Oil and gas workers in Longford, Victoria, Australia, have dismantled their picket line after a mammouth 742 days, following an agreement ending a long-running dispute with ExxonMobil and its maintenance subcontractor, UGL.
The victory against the world’s sixth biggest company, ExxonMobil, by workers who refused to give in, has had a global and nation-wide impact.
The union campaign has exposed billions of dollars of tax evasion by the energy giant and played a major role in pressuring the government to increase taxation on resource companies. It will see the Australian public receive an extra US$4 billion in revenue, with more to come.
The protest, which is one of the longest in Australian modern history, began on 22nd June 2017, when a number of the 230 maintenance workers at ExxonMobil’s Esso subsidiary in Longford refused to accept a new contract from UGL. The agreement slashed wages by 40 per cent, proposed gruelling anti-family rotas and left workers unpaid if they had to stop work due to technical problems.
The new sham contract had been signed by five people thousands of miles away in Western Australia, without any knowledge of local workers or unions.
Workers belonging to the Australian Workers Union, Australian Manufacturing Workers Union and the Electricians Union have reached an agreement with ExxonMobil and UGL which will ensure that the sham contract is not used on any other site in Australia.
Furthermore, unions have forced UGL into agreeing to re-negotiate for a union-ratified collective agreement where the sham agreement has been used to date.
The campaign has received solidarity support from unions across Australia and all over the world, including Unite, the United Steelworkers, Workers Uniting and IndustriALL Global union
Troy Carter, a leading union rep at the dispute, visited Unite in 2018 and met members and officials in England and Scotland and did a a number of press and media interviews to highlight the dispute and one of the nine remaining workers on the picket line, said:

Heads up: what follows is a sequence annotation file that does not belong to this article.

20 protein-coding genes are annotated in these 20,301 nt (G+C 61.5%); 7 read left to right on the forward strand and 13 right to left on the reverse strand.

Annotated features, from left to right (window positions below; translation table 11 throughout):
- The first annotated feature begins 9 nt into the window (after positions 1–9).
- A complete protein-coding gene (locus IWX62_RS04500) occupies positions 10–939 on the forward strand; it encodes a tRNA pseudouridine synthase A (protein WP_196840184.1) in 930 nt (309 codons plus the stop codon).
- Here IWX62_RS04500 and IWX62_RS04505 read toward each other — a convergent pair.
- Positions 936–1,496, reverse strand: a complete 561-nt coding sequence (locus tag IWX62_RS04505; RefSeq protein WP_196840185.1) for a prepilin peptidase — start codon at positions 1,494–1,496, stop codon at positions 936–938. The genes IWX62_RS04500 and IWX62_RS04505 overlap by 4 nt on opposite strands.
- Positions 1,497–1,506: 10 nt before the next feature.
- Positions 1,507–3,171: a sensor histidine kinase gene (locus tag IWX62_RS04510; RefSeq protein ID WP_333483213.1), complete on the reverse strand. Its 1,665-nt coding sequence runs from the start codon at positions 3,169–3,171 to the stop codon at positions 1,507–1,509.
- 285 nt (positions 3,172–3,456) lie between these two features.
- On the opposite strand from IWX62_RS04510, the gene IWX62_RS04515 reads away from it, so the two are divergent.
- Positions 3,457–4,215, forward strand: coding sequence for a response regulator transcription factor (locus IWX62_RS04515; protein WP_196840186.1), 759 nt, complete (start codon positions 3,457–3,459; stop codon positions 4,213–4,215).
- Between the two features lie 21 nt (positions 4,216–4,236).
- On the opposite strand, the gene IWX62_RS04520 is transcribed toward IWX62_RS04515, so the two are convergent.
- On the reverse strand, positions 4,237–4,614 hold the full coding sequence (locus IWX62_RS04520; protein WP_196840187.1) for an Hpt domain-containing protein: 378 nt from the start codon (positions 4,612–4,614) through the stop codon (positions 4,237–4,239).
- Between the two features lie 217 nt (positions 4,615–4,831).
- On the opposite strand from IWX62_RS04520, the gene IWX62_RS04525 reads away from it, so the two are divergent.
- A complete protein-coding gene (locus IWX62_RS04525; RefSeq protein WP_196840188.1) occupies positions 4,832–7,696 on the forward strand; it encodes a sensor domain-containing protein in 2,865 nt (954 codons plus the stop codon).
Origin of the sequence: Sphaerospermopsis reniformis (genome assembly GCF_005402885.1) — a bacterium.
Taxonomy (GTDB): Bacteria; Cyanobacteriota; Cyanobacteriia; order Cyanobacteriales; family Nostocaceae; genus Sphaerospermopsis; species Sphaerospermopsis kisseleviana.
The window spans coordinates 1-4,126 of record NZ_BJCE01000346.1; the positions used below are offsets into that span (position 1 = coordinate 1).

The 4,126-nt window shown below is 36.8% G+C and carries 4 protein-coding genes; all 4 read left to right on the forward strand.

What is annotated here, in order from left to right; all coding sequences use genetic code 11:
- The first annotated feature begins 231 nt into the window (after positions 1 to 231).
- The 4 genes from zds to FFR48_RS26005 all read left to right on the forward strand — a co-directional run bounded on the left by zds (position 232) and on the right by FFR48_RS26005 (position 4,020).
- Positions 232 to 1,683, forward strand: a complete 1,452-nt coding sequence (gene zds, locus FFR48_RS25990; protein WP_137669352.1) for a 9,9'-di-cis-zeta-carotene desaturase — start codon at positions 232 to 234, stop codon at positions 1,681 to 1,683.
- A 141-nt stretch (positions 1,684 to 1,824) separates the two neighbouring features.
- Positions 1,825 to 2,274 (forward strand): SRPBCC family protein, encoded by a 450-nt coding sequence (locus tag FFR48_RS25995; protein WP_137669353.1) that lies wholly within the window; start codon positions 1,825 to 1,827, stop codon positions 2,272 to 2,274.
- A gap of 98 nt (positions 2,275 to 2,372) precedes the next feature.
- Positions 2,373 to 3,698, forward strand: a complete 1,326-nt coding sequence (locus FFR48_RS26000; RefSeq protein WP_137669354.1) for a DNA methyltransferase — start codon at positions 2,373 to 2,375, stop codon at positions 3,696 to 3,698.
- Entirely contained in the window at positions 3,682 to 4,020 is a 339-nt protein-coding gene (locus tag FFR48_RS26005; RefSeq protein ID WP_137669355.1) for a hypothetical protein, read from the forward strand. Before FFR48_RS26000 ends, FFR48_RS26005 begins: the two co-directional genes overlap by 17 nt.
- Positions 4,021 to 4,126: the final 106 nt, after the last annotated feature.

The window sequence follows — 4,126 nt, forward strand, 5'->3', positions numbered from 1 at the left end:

“The power of the union is strongest when it is up against the biggest. ExxonMobil is one of the biggest companies in the world, yet it couldn’t get rid of a picket line of nine trade unionists. This is a very important moment for unionists worldwide in demonstrating that we are ready to stand up and fight multinational companies against union busting.”
As the campaign grew, unions successfully lobbied the government into re-opening a Senate enquiry into corporate tax avoidance, during which ExxonMobil were forced into admitting they are owned by a shell company in the Netherlands. The Dutch company is in turn owned by another company in the Bahamas (a known tax haven) where ExxonMobil has a further 575 registered shell companies.
Unite officials are proud to have worked with Troy when he visited the UK. He did a fantastic job for his members giving interviews to the media and on TV notably in Scotland where he met oil workers and officials with retired Unite officer Tommy Campbell in Aberdeen. When the dispute reached 700 days the Morning Star did a major piece on the long running dispute. We also reached out to companies connected with the dispute.
International solidarity works! This small group of members are a credit to the global trade union movement and we can be proud we stood shoulder to shoulder with them.